- Paris Geller during half the junior year in Gilmore Girls for the Yale Daily News; one of the rare examples where the staff overthrow her for being overly authoritarian.
- House of Cards (US) gives us Tom Hammerschmidt, managing editor at The Washington Herald until he gets fired as a result of using dirty language to insult Zoe Barnes. He then becomes a freelance reporter, and after a lengthy absence through seasons 2 and 3, returns in season 4 with the backing of the Herald to expose President Underwood's corrupt political activities.
- Tony Vincenzo, editor for the Independent News Service (a wire service), and Carl Kolchak's immediate boss in Kolchak: The Night Stalker.
- Perry White of Lois & Clark is the tough occasionally shouty editor of the Daily Planet.
- Cameron Foster, editor of the Herald, in State of Play, doesn't shout at his reporters, but he otherwise fulfills this character trope in both exhorting his reporters (especially Cal McCaffrey), and protecting them when the big story they're working on - who really killed Sonia Baker, aide (and lover) to MP Stephen Collins - threatens to get shut down.
- Season three of Stranger Things introduces Tom Holloway, the editor of The Hawkins Post who mistreats the intern Nancy in a condescending, sexist manner alongside the rest of the paper's staff. In a case of Laser-Guided Karma, the thing that Nancy was trying to investigate, only for Tom and the staff to blow her off, winds up being the thing that kills Tom and his co-worker Bruce, as they get possessed by the Mind Flayer and ultimately get dissolved into its physical form.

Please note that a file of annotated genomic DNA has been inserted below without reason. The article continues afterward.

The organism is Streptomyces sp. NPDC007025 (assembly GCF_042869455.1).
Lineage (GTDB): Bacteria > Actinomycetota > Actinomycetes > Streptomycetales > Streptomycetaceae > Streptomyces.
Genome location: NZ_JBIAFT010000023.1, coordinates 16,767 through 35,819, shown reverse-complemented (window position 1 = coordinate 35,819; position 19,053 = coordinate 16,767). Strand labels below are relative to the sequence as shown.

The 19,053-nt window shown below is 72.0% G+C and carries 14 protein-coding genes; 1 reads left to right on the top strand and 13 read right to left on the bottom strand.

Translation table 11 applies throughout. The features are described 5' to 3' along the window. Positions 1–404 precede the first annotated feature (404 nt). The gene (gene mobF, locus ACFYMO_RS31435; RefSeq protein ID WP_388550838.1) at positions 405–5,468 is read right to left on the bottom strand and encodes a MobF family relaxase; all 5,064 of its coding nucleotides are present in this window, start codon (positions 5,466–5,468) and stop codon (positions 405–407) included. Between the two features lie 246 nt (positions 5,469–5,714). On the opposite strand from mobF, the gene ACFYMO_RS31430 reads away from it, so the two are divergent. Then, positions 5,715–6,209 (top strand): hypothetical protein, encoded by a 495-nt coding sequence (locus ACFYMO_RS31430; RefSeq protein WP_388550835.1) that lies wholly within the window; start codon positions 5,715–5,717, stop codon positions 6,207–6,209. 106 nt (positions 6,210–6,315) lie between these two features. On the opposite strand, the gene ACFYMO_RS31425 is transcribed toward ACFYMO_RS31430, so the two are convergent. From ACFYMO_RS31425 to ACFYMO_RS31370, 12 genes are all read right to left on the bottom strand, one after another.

- Too Close for Comfort: In the Ted Knight Show-era episodes (from 1986), main protagonists Henry and Muriel Rush are part-owners of the Marin Bugler, a weekly newspaper. Ted is the editor and Muriel is a photographer.
- The Bonga Bugle editor in Final Fantasy Tactics A2 combines this with Miles Gloriosus, bragging about his physical prowess but frequently requiring your protection—then making himself out to be the hero in the resulting news reports.
- One of your phone messages in Lighthouse: The Dark Being is from this. Your character is an Intrepid Reporter who's run out of ideas, and your editor is frustrated that you haven't answered his calls or shown him any of your work.
- Akiyoshi Zaizen in Our Two Bedroom Story is the chief editor over several publications at the protagonist's workplace, responsible for keeping the various difficult personalities of his employees in line. He's strict and stern enough that the protagonist and her colleagues have nicknamed him "the Growler."
- Pablo plays this role in The Backyardigans episode "Front Page News!".
- The Captain Caveman shorts on The Flintstone Comedy Show featured Lou Granite, editor-in-chief of The Daily Granite.
- Diamond Tiara in My Little Pony: Friendship is Magic plays this role when she's appointed editor-in-chief of the school paper in "Ponyville Confidential".
- The director of the Channel 6 news team, Burne Thompson, in the '80s/'90s Teenage Mutant Ninja Turtles cartoon. His somewhat fluctuating attitude towards the Turtles and constant pestering of his underlings for news stories led to April occasionally being at odds with him.
- Lois Lane is portrayed this way on the school newspaper "The Daily Planetoid" in DC Super Hero Girls 2019, complete with '40s style jargon and an ambitious work ethic.